Chapter 3- The Quiet July Forest: Birding the Upper Avalon Peninsula, Newfoundland
Leaving Grates Cove heading south, we spied two Black Guillemot in a roadside cove among the usual crowds of massed Black-legged Kittiwakes, Great Black-backed Gulls and Ring-billed Gulls feasting on Capelin.
We had decided to bird Butter Pot Provincial Park on the way to Bareneed and in no time at all, we were a turning off the Trans Canada Highway (TCH) into Butter Pot.
The park at Butter Pot covers about 28 km² and is located about 35 km west of St. John’s. Named for Butter Pot Hill a 303 m rounded hill inside the park, Butter Pot is the most-visited park in the Newfoundland provincial park system, we suspect it is a magnet for nature-loving St. John’s residents and visitors alike.
The park is dominated by a Boreal Forest, a dense growing coniferous forest of mostly balsam fir and black spruce.
On the Avalon Peninsula, because of the maritime climate and fierce winter winds, forest growth rarely exceeds 12 m in height.
White birch grows well on Butter Pot’s north-facing slopes. Geologically, the park is composed of a mix of sedimentary and volcanic rocks dating back to the Precambrian period nearly 600 million years ago.
Exposure, and a severe forest fire in 1889, formed abundant, shallow-soiled barrens within Butter Pot, but the park also contains much peatland, shrub and heathlands.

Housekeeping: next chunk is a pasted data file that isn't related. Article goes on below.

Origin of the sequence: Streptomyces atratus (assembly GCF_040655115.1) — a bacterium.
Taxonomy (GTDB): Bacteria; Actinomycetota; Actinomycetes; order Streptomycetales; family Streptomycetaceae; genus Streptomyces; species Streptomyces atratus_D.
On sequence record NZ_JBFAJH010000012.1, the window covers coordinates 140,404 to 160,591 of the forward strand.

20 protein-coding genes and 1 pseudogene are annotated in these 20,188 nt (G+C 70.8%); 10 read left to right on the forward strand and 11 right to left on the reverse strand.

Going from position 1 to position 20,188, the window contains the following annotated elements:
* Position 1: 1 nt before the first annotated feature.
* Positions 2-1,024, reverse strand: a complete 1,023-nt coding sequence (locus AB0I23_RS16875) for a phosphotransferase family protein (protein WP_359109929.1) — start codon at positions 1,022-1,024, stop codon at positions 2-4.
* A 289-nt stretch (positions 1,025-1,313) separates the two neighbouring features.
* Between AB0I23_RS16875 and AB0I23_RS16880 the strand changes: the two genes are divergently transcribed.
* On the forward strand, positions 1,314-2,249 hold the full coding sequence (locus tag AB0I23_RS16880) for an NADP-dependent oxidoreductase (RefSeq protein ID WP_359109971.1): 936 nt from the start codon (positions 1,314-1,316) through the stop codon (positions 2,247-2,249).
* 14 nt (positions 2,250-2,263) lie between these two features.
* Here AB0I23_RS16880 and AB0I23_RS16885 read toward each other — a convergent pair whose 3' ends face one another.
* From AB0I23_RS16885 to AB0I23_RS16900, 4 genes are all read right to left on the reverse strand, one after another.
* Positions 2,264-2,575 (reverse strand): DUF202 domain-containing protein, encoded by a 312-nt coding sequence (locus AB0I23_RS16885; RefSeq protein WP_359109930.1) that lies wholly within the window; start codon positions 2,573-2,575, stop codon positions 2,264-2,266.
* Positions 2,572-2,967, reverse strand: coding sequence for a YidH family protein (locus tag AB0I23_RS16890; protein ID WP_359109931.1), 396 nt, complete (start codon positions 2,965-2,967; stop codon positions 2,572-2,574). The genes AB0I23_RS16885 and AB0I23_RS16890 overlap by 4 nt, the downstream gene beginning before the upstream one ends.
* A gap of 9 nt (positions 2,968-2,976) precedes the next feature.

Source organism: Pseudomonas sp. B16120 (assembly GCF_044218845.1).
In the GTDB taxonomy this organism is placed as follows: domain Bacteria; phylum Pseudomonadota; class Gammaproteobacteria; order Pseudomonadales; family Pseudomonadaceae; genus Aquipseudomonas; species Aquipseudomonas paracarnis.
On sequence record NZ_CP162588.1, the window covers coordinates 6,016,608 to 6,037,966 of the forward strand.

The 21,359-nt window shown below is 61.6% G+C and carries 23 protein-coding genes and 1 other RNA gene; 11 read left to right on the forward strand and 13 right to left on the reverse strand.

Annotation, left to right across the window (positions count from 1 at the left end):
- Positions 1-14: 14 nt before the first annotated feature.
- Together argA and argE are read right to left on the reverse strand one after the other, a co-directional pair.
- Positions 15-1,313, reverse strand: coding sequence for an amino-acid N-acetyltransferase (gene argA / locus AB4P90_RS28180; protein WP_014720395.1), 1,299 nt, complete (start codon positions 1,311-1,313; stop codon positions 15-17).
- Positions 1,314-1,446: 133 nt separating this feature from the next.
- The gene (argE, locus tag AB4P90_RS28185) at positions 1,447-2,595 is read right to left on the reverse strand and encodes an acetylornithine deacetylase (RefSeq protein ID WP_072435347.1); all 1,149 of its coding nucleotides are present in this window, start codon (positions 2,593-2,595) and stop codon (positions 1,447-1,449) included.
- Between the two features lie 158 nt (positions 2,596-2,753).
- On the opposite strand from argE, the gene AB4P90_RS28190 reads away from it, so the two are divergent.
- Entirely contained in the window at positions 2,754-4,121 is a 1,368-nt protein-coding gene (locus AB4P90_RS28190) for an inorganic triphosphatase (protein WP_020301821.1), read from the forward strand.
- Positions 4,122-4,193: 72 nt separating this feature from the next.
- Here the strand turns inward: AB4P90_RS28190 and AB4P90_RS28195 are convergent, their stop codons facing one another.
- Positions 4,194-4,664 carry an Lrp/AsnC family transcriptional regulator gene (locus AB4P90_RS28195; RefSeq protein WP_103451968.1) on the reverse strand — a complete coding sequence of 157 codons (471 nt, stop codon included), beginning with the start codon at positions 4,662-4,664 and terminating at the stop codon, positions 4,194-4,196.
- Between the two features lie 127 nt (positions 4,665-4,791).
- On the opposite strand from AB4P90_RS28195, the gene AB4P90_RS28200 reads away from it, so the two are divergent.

The diversity of Butter Pot’s habitats influences the 230 plant species found and identified and the over 200 species of birds recorded at Butter Pot.
Moose, lynx, black bear, red fox, and caribou, are the park’s typical wildlife species.
Cathy and I hiked and birded the Peter’s Pond Trail, a 6.2 km hike, which was mostly lake-side and boggy spruce, balsam and alder forest.
In the bogs, our ears and eyes were filled with ever-present Savannah Sparrows and Swamp Sparrows.
Mallards and American Black Ducks shepherded their families in the coves of Peter’s Pond and we turned our first Newfoundland Osprey pair nesting in a snag overlooking Peter’s Pond…Newfoundlander birders love and track their Ospreys like we love and track Mississippi Kites.
The forest was very, very quiet, as most of the nesting birds were parenting and secreting in their nests, but we did turn a few interesting birds including the Golden-crowned Kinglet, Black and White Warbler, Yellow-rumped Warblers, Red Crossbills, and of course, Black-capped Chickadees, Blue Jays, American Crows and Common Ravens.
The highlight of the hike was an elusive Black-backed Woodpecker, who announced herself with a some sharp “cheks” and rattles as she foraged in the dead spruce at the edge of a spruce bog, but mostly hid herself and mocked us with her “cheks!”
We saw the white face stripe and black crown but no yellow on the crown.
This was an uncommon Newfoundland bird, but had been earlier reported on the trail.
After about a half hour positioning, we still had to drive to Bareneed, so we threw our cards in and sadly departed Butterpot without catching the Black-backed in the photographic open.